6. Complicated Pricing
Another sure-fire way to irritate – and thereby drive away – potential customers is to have complicated or unclear pricing information on your site. Be sure that there is a clear differentiation between pricing plans, and that the unique benefits of each price level are highlighted in an easily comprehensible format. Pricing information should also be positioned in a way that communicates the value of each product offering to the user above all else.
7. A Lengthy Signup Process
Dropbox is the source of much SaaS lore, and for good reason – its simple, user-friendly sign up process creates customer delight from the very first interaction with the platform. The simple signup page features a video that allows consumers to quickly understand what Dropbox can do for them, a simple download button and a form with a mere four fields for new users to fill out. The process of visiting the page, learning about the service and creating an account takes less than five minutes, and before you know it – you’re using the product. This efficient and user-friendly signup process minimizes the risk of abandonment and prioritizes customer happiness over viral growth.
Additionally, take into consideration at what point during the customer onboarding process may be the right time to solicit referrals. For example, there may be merit in removing the “invite a friend” function from your sign-up process. Instead, you can wait to ask until after the customer proves to be a happy one.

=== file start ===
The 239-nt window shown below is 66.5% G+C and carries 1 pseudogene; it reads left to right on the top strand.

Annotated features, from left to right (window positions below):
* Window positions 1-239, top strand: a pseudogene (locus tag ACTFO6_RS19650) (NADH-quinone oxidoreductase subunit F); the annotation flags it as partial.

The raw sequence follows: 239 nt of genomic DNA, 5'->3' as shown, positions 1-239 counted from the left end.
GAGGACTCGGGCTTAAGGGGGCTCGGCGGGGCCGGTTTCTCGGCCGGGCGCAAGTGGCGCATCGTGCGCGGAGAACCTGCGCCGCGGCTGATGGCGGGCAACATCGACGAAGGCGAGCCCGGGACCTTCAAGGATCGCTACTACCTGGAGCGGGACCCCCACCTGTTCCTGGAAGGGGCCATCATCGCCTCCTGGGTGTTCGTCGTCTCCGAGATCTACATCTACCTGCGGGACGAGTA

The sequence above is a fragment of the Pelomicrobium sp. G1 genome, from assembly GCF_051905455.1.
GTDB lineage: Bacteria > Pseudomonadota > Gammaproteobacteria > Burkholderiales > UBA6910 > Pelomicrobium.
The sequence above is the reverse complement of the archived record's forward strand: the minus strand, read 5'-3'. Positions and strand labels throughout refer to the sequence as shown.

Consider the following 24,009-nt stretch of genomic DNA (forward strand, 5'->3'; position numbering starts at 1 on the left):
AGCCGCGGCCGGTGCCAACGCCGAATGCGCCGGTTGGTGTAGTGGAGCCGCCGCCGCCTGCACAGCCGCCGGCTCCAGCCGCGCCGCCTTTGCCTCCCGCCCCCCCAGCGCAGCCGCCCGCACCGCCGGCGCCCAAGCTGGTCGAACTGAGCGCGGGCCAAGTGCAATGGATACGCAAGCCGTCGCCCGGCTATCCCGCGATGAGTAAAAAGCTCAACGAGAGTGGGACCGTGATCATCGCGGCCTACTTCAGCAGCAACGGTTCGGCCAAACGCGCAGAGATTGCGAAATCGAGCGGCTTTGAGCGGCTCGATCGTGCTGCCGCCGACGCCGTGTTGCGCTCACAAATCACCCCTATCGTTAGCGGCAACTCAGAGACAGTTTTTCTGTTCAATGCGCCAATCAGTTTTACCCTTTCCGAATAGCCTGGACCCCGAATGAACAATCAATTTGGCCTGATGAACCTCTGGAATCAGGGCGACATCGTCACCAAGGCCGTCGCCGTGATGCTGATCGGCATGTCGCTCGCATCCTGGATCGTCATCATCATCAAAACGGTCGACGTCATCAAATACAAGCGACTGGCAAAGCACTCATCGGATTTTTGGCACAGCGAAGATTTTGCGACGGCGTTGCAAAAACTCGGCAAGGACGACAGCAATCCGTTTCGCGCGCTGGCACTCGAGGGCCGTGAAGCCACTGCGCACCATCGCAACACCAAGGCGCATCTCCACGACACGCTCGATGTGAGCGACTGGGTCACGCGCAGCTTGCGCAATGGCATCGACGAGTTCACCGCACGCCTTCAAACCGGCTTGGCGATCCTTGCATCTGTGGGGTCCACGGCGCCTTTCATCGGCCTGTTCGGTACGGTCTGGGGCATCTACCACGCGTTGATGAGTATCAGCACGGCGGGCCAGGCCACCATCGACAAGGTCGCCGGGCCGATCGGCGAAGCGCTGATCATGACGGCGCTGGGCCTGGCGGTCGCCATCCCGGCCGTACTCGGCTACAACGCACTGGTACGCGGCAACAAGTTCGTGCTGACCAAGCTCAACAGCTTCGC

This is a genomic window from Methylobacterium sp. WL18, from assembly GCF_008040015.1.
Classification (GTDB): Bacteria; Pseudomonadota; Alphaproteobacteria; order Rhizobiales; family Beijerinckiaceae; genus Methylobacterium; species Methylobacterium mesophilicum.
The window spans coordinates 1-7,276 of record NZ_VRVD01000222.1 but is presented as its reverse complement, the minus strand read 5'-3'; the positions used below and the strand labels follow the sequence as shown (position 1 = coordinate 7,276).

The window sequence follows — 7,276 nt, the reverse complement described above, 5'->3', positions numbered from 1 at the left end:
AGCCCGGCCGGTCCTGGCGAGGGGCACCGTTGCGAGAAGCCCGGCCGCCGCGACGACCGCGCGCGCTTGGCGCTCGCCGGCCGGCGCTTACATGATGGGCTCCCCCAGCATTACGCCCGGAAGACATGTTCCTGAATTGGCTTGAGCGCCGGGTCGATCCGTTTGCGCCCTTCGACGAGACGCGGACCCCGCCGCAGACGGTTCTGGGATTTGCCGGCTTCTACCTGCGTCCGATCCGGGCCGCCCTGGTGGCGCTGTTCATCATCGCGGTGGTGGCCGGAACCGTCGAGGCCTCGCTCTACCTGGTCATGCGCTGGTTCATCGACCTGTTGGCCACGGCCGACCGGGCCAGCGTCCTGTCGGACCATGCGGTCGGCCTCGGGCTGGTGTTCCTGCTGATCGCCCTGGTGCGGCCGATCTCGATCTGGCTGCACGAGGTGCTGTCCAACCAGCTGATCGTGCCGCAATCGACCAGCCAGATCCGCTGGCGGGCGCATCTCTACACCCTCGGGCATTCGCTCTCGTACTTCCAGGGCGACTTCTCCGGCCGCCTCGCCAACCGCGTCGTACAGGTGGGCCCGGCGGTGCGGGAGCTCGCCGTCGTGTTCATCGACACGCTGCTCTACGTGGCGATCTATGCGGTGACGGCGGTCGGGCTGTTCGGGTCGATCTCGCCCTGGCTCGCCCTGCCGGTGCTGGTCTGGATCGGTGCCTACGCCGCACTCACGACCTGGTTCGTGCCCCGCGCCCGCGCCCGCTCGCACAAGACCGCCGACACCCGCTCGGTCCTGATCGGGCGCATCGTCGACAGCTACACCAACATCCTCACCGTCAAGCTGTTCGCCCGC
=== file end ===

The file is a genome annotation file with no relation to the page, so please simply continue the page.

8. Static Messaging
Smart messaging is an integral part of creating customer delight. As customers move through the funnel from initial exploration, to product comparison, and eventually to a purchase, the cues that will motivate them to move to the next stage of the funnel will be different. Messages should be driven by their behavior within the product (or on the site) and should focus on specific actions based on what they are doing. For example, someone who is taking a free trial should be motivated to convert to a paid customer. Meanwhile, current customers should be provided with messages that encourage further adoption and exploration of the product so as not to churn.
Behavior-driven messages help users see value sooner by pointing out areas of the product that they should explore if they haven’t already, promoting relevant use cases, and making customers feel special. These messages can even help you convert more free users to paid accounts by displaying relevant upsell messaging at the right time.
9. Making Assumptions About Your Customers
While you’ve likely invested a significant amount of time getting to know the needs of your users on an intimate level during the product development phase, it is essential that you keep this dialog alive and well throughout the customer onboarding process. It can be all too easy for founders or product teams to confuse their own passions with the actual needs of the customer.
In order to ensure that your offers stays relevant, companies must learn to engage with their customers on a regular basis. Whether it’s through a quick phone call, or carefully-timed personalized message in your app or on your website, connecting with your users will generate invaluable insights.
While no two customer onboarding strategies will be identical, the common thread that connects successful onboarding processes is a consistent commitment to creating customer delight. By collecting actionable insights into consumer behavior from day one, you will be able to develop an onboarding process that not only meets, but surpasses the expectations of your customers.